Updated: February 24, 2021 12:56:52 pm
In videos that were published by the BBC on Tuesday, Princess Latifa, the daughter of Dubai’s ruler, has alleged kidnapping. She claims she is being kept hostage by her father in a villa converted into a jail, and adds she has no access to medical aid. Latifa alleges she is in “solitary confinement” without any trial or charges against her.
An investigation led by the BBC revealed the videos, which were apparently recorded in a bathroom, were taken over the course of several months on a phone Latifa was given about a year after she returned to Dubai in 2018. In the videos, Latifa speaks of how she tried to fight back against commandos when she was being captured and that she was “tranquilised”. She says since her return to Dubai, she has been held alone without any medical or legal aid.
Latifa’s account of her capture and subsequent detention was revealed by her friend Tiina Jauhianen, her cousin Marcus Essabri and campaigner David Haigh. They are all part of a campaign called ‘Free Latifa’.
Since they were published, the videos have led to a call for an investigation into the matter by the United Nations (UN), which has responded to these demands affirmatively saying it will raise the matter with the UAE.
Who is Princess Latifa?
Princess Latifa, or Latifa bint Mohammed al-Makhtoum, is the daughter of Dubai’s billionaire ruler Sheikh Mohammed bin Rashid al-Maktoum who is credited for transforming Dubai into one of the foremost destinations for business and tourism. Sheikh Mohammed, also the President and Vice-President of the UAE, was partly educated in England, maintains an acquaintance with Queen Elizabeth and founded the Godolphin racing stable.
Latifa’s mother, Her Royal Highness Princess Haya bint Al Hussein, married al-Maktoum in 2004 and is his second “official wife”. The ruler reportedly has a number of unofficial wives with whom he has had at least 25 children.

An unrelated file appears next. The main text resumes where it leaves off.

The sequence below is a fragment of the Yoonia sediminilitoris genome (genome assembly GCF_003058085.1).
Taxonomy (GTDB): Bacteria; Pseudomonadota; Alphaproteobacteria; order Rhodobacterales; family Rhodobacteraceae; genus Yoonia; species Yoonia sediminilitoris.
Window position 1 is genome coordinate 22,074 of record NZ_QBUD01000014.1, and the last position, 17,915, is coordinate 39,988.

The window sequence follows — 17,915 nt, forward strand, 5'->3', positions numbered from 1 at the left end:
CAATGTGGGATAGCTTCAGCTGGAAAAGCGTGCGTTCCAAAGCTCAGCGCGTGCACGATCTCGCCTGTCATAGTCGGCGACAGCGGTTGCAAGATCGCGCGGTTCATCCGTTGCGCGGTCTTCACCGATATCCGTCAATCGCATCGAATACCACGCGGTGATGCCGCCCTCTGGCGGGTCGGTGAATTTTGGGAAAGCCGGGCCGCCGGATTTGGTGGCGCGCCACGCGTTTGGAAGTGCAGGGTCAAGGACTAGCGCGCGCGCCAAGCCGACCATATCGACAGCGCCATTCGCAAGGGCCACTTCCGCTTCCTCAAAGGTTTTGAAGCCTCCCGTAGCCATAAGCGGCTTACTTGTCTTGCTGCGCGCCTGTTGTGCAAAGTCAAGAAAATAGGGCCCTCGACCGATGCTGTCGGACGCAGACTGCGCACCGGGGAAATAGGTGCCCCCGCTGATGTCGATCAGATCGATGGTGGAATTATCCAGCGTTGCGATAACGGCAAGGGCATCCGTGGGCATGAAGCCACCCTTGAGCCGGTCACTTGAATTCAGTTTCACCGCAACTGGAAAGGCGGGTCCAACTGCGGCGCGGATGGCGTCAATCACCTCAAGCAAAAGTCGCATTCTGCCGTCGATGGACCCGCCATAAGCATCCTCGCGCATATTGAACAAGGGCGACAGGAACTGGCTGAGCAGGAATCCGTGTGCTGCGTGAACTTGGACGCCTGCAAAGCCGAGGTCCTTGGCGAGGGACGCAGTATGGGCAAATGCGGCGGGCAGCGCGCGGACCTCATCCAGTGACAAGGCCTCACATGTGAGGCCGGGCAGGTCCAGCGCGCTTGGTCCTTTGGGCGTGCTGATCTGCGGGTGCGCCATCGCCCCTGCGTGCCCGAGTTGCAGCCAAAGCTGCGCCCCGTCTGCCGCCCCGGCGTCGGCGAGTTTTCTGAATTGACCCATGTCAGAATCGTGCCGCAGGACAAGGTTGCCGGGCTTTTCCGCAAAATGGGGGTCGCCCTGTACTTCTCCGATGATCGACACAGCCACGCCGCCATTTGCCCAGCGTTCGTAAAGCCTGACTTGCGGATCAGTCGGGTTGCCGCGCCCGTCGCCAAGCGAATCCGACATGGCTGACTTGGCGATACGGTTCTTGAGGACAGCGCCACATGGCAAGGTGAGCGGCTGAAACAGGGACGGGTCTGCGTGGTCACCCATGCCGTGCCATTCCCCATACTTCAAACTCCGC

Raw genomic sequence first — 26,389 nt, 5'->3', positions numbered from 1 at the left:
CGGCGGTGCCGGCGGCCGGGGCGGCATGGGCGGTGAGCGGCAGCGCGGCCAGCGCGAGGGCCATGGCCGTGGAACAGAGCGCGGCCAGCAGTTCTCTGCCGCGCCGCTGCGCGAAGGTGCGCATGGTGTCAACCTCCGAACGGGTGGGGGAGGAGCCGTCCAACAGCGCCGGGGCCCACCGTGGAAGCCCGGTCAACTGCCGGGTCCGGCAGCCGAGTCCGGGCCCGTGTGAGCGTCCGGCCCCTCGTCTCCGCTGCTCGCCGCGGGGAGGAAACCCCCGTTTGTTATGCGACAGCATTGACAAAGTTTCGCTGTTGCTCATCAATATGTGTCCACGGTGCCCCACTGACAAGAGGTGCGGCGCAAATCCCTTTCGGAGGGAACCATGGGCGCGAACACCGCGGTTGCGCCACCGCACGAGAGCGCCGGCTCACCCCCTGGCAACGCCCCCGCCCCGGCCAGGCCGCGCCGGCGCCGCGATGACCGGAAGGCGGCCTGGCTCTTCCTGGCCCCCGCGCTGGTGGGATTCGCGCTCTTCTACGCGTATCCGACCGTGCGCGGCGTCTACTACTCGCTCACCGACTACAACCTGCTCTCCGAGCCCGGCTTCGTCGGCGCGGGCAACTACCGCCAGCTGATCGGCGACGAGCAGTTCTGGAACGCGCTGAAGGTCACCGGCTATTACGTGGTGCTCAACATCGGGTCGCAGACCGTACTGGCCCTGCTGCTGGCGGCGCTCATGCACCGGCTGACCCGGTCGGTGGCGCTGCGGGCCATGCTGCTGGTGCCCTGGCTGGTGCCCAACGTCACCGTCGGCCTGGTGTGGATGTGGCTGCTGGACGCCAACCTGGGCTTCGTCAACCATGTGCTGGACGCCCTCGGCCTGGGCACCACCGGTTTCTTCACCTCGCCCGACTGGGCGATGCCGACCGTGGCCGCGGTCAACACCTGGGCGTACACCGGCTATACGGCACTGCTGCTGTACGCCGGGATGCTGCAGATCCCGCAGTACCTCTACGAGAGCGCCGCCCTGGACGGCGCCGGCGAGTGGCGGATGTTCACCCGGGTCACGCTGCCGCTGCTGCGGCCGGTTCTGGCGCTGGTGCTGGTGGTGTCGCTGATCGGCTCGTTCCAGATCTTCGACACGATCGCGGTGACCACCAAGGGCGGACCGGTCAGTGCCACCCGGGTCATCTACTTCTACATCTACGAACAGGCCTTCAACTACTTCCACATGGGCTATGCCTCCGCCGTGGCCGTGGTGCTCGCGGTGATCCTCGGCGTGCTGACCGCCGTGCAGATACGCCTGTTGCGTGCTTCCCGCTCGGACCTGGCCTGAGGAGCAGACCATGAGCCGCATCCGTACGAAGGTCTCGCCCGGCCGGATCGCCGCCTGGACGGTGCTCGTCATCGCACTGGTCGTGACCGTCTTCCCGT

Latifa was born in 1984. As per the ‘Free Latifa’ campaign, the princess tried to escape from the family residence in Dubai in 2002. She was 16 at the time. She was, however, easily tracked and brought back to the palace where she was allegedly detained by her father for over three years, the campaign says.
Latifa made a second attempt to escape in February 2018, when she met up with her friend Jauhianen at a coffee shop in Dubai. She and Jauhianen drove out of town and managed to cross the border into Oman. From there, she got on a boat and sailed into international waters. However, she was held just off the coast of Goa in India by a “significant Indian and UAE military force”, and taken back to Dubai again.
The allegations against UAE’s ruler proven in court
After the ruler’s wife Princess Haya fled to the UK in 2019 with two of their children, Sheikh Mohammed commenced proceedings in England and Wales under the jurisdiction of the London High Court seeking orders that his two children — Sheikha Al Jalila bint Mohammed bin Rashid Al Maktoum who was born in 2007, and Sheikh Zayed bin Mohammed bin Rashid Al Maktoum who was born in 2012 — return to Dubai. The rulings of these proceedings were released by the court in March 2020 and mentioned some of the key allegations made by the mother.
Princess Haya claimed the ruler ordered and orchestrated the unlawful abduction of his daughter Princess Shamsa in 2000 from the UK to Dubai; and that the ruler, on two occasions in June 2002 and February 2018, ordered and orchestrated the forcible return of his daughter Latifa to the family home in Dubai. In 2002, the return was from the border of Dubai with Oman, and in 2018 it was by an armed commando assault at sea near the coast of India, she said.
“At the conclusion of the fact-finding judgment I found each of the mother’s core allegations, save for an assertion related to forced marriage, proved,” the judge stated.
Sheikh Mohammed’s response to this court ruling has been that it tells only one side of the story. He insisted that the case was a private matter. According to a report in the Financial Times, the judgment is unlikely to change the perception of the ruler in the UAE as the case has not been covered by the media in the country which is “a conservative and patriarchal society where public discussion of the ruling families’ private lives is frowned upon”.
What is the structure of Dubai’s political system?
The UAE is a federation of states or emirates, including Dubai, Abu Dhabi (capital city), Sharjah, Ajman, Umm Al-Quwain, Fujairah and Ras Al Khaimah. The country is a constitutional federation, which means its political system is based on UAE’s Constitution.
The highest authority of the country is the Supreme Council, which comprises seven emirates’ rulers. Rashid al-Maktoum is one of them. This council of rulers elects the President of the Federation for a renewable term of five years. In addition to this council, there is a 40-member parliament, known as the Federal National Council (FNC).
The year 2006 saw a breakthrough attempt to change the political system when it was decided that individual rulers would select an electoral college, whose members would elect half of the FNC. The other half is appointed by the ruler of each emirate.
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